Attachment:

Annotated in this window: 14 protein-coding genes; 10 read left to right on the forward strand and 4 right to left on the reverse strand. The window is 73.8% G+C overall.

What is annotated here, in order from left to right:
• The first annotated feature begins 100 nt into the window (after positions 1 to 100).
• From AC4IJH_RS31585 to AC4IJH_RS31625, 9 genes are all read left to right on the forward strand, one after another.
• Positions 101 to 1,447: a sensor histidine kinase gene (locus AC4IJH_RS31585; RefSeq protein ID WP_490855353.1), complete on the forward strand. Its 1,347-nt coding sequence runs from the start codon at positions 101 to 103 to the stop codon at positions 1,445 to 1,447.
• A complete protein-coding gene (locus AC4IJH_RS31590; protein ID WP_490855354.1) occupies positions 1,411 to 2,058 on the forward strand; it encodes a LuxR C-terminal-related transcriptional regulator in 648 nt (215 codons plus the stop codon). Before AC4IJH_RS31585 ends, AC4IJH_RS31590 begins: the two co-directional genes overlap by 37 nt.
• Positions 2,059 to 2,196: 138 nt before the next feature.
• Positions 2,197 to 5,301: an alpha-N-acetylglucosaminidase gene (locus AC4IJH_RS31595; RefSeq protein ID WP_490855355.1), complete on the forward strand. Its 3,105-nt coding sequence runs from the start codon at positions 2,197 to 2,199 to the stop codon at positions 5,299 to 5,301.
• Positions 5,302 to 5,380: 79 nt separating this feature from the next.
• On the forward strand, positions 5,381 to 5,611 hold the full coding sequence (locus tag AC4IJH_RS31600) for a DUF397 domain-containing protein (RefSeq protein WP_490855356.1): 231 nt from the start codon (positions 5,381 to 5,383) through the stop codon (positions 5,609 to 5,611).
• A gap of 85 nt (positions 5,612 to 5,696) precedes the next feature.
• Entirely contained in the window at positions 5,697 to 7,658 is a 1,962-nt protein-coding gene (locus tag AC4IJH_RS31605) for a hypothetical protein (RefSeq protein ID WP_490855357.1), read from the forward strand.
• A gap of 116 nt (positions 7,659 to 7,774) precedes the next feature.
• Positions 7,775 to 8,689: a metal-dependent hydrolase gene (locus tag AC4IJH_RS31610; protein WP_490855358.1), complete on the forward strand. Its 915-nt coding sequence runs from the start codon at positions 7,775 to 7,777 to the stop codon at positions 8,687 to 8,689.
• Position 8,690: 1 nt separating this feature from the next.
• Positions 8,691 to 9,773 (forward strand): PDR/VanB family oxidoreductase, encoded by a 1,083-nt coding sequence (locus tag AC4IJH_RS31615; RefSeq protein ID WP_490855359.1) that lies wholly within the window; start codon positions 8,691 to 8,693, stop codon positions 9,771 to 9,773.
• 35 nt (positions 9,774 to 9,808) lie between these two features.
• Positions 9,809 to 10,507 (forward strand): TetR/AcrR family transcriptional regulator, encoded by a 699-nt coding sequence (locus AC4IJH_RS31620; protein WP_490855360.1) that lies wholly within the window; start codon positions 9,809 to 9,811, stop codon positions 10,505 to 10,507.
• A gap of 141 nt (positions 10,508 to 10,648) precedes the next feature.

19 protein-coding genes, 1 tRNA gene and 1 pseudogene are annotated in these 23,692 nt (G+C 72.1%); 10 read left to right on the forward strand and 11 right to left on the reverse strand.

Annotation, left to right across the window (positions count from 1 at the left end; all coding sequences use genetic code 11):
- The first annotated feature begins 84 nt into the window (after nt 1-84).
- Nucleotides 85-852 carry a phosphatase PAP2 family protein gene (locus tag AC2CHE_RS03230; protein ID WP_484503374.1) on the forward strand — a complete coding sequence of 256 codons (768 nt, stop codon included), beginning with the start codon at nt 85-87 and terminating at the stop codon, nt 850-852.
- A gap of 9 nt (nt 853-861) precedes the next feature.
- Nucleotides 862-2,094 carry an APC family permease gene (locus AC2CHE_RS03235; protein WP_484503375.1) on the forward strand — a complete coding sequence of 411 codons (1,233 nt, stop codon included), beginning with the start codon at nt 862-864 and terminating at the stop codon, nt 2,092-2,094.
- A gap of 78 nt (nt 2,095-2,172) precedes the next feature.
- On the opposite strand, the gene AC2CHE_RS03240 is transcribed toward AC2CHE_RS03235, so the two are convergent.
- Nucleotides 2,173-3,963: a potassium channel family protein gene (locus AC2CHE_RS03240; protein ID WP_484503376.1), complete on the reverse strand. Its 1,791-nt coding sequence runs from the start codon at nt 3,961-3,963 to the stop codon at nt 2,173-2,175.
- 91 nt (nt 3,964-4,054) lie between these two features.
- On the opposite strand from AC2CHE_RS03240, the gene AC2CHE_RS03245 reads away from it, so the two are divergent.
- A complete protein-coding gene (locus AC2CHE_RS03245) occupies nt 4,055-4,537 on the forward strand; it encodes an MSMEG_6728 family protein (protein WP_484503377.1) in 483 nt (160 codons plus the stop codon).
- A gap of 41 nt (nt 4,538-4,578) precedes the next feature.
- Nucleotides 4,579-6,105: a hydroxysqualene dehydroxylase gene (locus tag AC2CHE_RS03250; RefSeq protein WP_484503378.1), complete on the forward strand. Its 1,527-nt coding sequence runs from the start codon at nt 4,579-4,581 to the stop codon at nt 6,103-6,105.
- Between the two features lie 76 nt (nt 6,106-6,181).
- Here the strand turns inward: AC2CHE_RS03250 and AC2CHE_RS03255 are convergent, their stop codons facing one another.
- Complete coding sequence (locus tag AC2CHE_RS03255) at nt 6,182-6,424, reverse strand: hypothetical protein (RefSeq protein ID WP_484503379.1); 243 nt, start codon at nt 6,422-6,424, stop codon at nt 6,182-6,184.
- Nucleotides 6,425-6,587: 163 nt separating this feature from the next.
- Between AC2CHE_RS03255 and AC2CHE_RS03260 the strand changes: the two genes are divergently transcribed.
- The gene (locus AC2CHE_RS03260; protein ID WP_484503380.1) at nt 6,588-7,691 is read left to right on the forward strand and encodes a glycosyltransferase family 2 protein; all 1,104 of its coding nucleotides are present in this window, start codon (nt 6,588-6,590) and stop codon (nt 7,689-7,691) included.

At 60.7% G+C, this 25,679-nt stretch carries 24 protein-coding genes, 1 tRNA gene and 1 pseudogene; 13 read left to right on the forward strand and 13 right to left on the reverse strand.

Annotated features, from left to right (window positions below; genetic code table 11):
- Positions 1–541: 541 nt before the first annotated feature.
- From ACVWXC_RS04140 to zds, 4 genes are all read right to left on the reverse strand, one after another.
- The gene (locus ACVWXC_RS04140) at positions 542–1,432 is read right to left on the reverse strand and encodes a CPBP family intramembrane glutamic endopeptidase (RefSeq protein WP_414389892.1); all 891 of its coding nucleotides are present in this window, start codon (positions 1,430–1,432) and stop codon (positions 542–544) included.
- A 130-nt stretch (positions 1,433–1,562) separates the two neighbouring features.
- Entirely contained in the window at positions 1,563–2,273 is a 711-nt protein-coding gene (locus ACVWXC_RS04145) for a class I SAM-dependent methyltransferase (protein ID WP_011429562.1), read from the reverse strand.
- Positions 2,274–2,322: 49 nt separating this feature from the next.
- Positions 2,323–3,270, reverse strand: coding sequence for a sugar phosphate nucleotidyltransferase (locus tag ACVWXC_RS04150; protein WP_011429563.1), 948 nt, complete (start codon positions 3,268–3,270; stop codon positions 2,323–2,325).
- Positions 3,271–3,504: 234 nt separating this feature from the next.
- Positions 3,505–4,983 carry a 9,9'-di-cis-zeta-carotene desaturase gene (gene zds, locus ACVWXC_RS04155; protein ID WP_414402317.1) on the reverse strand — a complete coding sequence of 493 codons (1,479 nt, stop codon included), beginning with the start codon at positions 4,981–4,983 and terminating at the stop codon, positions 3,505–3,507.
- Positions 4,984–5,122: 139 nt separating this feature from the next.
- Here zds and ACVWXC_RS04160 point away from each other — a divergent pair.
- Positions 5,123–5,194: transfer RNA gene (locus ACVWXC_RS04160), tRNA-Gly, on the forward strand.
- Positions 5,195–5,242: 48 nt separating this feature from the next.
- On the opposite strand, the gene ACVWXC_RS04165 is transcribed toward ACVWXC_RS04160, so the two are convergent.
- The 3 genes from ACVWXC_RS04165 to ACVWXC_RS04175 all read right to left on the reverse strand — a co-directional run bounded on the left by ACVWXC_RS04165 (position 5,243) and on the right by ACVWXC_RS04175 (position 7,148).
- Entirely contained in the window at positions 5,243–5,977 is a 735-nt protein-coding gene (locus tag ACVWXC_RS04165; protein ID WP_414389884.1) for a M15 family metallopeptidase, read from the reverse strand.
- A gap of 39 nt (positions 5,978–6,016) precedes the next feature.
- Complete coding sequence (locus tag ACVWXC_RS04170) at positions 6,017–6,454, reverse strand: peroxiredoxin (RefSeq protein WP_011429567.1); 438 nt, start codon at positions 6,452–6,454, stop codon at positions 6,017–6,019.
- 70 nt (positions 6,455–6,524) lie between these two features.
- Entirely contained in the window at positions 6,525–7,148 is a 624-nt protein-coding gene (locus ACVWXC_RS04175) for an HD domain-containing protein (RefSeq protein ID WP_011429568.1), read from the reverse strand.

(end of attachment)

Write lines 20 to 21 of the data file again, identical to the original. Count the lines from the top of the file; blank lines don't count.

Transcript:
19 protein-coding genes, 1 tRNA gene and 1 pseudogene are annotated in these 23,692 nt (G+C 72.1%); 10 read left to right on the forward strand and 11 right to left on the reverse strand.

Annotation, left to right across the window (positions count from 1 at the left end; all coding sequences use genetic code 11):